IF ALL THE known studies of Metro were laid

end to end, they would stretch the length of the Red Line without one memorable departure. Transportation policy-making in this region never has been all that it could be cooked up to be. But at least in the last week there have been encouraging calls for better coordination of all transportation services in the region. Both the Greater Washington Board of Trade and the Greater Washington Research Center are looking at separate reports they commissioned. There is one common conclusion: a regional agency--as opposed to a collection of people from around the region--would improve things.

There is well-founded concern that the Metro board is becoming paralyzed by its very structure, even though the membership is respectably "regional" in its makeup. The trouble is, members represent their local jurisdictions, not the entire metropolitan service area. Moreover, the board's authority does not extend beyond buses and subways to highway development, commuter trains, carpooling and other ingredients of a regional transportation system.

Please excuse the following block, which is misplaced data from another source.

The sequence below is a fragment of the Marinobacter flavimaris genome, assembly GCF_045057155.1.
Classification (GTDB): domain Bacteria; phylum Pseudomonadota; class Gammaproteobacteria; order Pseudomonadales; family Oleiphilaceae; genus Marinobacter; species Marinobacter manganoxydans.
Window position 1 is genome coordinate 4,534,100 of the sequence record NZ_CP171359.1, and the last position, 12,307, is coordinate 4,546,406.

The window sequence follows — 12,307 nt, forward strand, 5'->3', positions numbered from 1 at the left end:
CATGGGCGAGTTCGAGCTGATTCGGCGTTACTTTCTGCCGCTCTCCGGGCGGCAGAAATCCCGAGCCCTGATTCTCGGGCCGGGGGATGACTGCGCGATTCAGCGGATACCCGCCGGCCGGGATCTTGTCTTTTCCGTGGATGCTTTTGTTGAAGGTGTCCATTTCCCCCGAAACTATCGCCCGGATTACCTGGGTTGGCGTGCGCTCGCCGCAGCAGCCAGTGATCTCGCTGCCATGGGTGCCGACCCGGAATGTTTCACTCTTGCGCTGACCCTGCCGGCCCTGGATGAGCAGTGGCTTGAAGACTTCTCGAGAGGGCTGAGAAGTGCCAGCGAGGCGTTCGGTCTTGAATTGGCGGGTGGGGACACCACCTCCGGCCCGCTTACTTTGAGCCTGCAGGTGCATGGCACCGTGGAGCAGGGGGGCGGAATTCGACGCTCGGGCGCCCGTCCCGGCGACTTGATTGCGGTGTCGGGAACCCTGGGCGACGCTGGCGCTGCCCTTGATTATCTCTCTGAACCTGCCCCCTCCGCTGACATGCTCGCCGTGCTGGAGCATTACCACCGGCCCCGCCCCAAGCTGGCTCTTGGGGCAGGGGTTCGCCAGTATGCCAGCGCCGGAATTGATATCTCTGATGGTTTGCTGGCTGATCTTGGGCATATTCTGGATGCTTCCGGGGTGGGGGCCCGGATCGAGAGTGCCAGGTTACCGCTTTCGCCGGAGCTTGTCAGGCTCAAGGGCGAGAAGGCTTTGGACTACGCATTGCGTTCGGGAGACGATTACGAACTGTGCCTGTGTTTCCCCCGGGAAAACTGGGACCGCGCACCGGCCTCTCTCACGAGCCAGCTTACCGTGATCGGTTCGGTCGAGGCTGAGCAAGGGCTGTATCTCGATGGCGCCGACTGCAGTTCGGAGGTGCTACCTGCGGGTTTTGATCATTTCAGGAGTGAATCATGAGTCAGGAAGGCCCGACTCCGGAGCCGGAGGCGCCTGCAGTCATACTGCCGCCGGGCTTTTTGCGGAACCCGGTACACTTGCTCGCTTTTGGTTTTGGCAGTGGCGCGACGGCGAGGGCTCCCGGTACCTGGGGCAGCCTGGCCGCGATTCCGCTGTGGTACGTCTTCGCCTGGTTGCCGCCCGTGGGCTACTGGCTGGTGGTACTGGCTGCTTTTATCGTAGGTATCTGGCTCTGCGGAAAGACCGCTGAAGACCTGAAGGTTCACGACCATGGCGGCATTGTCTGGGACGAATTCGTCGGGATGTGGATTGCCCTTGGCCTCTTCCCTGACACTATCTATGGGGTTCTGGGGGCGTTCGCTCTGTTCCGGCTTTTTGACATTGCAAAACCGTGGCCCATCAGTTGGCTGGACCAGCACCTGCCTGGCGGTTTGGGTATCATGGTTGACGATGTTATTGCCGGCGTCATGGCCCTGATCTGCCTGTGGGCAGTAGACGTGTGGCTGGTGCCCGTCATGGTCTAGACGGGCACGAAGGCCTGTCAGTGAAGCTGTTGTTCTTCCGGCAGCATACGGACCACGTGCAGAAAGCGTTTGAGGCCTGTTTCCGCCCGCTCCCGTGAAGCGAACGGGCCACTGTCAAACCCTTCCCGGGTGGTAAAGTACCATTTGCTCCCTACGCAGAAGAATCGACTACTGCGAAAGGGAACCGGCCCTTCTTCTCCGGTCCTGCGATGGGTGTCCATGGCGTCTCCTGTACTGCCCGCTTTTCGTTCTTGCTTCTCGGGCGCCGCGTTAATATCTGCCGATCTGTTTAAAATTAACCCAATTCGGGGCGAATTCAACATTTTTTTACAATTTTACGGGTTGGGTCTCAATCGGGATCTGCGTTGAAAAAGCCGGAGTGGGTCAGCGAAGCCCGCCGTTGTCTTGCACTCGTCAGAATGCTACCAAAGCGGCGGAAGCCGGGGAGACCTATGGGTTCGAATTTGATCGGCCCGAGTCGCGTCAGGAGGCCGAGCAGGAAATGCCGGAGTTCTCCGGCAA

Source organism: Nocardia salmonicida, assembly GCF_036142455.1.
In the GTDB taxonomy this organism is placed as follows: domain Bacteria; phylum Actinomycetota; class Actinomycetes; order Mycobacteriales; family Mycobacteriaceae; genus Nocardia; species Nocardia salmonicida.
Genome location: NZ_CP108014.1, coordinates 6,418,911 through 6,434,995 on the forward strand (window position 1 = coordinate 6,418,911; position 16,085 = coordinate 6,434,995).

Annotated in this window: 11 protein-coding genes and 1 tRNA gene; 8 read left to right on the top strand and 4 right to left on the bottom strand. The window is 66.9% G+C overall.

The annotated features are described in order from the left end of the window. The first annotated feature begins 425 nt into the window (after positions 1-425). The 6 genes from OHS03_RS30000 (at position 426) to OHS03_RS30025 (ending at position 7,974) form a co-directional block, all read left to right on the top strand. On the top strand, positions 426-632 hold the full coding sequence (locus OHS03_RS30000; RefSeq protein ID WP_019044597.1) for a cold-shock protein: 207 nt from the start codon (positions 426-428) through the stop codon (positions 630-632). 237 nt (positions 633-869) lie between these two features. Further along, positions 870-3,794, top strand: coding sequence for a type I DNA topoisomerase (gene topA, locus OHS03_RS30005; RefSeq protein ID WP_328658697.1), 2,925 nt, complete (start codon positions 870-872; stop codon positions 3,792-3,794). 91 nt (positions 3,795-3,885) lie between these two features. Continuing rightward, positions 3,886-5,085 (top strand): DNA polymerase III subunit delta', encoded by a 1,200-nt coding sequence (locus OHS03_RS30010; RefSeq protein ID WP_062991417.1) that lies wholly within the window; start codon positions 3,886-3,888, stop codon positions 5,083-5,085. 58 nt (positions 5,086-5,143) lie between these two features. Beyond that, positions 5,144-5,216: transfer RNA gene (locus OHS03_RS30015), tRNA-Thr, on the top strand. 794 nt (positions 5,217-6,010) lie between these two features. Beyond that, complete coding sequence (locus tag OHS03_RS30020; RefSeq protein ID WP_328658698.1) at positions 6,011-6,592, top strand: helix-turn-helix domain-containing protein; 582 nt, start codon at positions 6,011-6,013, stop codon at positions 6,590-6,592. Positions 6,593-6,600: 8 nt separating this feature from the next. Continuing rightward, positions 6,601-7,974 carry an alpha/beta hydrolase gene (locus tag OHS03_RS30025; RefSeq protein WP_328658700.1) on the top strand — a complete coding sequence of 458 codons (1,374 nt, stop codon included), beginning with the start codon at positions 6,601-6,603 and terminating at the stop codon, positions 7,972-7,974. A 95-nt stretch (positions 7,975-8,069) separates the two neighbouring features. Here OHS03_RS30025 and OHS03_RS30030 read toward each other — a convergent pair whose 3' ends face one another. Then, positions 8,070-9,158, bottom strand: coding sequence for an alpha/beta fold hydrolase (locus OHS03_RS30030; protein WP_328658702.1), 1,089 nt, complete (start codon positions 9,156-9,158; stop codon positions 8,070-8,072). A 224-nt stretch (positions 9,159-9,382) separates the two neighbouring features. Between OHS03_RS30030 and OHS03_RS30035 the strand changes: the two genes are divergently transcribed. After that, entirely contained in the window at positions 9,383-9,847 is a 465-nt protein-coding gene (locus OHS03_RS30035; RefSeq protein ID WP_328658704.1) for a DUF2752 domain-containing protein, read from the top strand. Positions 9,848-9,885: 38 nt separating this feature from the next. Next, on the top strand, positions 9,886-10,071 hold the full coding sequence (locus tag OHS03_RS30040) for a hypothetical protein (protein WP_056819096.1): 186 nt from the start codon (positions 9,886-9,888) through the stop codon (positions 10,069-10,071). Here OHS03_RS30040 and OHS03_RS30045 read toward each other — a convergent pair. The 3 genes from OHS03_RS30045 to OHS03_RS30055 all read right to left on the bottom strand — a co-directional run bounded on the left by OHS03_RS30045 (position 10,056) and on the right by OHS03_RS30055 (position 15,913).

One reason, usually the first cited by certified naysayers, is that such a regional super-agency is politically unacceptable: no local government or constituency would agree to an oversight body with any serious authority. That may be so today. But as more people recognize the need to overcome local disputes over fare policies, state and local payments for transit services and other obligations to any regional system, the more likely it will be that some area-wide transit authority can be created to make these decisions.

That is why we continue to suggest that the governors of Maryland and Virginia and the mayor of the District begin this process by examining immediate as well as more difficult possibilities for consolidating authority on transportation matters--road as well as rail --throughout metropolitan Washington. They need not--and should not--wait around for yet another study to say the same things.